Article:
Given a poset $P$, I am interested in the width (size of the maximal antichain) of $\mathcal{O}(P)$, i.e. the poset of downsets in $P$, ordered by inclusion.

As this is rather difficult, I'm starting with a simplification.

Consider a poset $P$ of $n$ distinct chains (i.e. presented as a product of chains), each of height $h$. Now, what is the size of the maximal antichain of subsets of $P$ that contain exactly one element from each chain? (The ordering we use is that a subset is greater than or equal to another subset if at each chain, it selects an element greater than or equal to that selected by the other poset).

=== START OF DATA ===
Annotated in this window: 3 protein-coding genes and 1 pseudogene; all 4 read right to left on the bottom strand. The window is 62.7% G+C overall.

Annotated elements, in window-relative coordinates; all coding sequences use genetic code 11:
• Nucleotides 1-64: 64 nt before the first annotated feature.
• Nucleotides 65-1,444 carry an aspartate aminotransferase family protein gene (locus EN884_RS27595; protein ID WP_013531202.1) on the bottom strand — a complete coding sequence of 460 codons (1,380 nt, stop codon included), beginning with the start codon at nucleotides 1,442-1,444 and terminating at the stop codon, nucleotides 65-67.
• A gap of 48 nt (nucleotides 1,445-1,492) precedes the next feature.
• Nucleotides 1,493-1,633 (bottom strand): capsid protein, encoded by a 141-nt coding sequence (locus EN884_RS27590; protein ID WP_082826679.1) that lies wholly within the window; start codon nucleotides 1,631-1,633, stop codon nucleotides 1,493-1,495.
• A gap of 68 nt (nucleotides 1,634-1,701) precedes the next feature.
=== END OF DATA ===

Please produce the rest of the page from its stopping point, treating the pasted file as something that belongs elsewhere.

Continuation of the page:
By de Bruijn et al ("On the set of divisors of a number," 1952), I believe this question is the same as asking the maximal rank size of the product of the chains. However, that reformulation does not immediately provide a direct combinatorial formula for the calculation.

Here are some observations I have made thus far:

When $h = 1$, then this reduces to the width of antichains in the powerset of the chains, given by Sperner's theorem as $\binom{n}{\lfloor{n/2}\rfloor}$. Note that these are the central coefficients in the binomial triangle. (i.e. [1,2,3,6,10,20,...])

When $h = 2$, manual calculation of the first few terms leads to the sequence [1,3,7,19], which correspond to central trinomial coefficients.

When $h = 3$, manual calculation of the first few terms leads to the sequence [1,4,12], which seem derivable from higher multinomial formulae.

(some basic reference material is in https://link.springer.com/article/10.1007/BF00396270)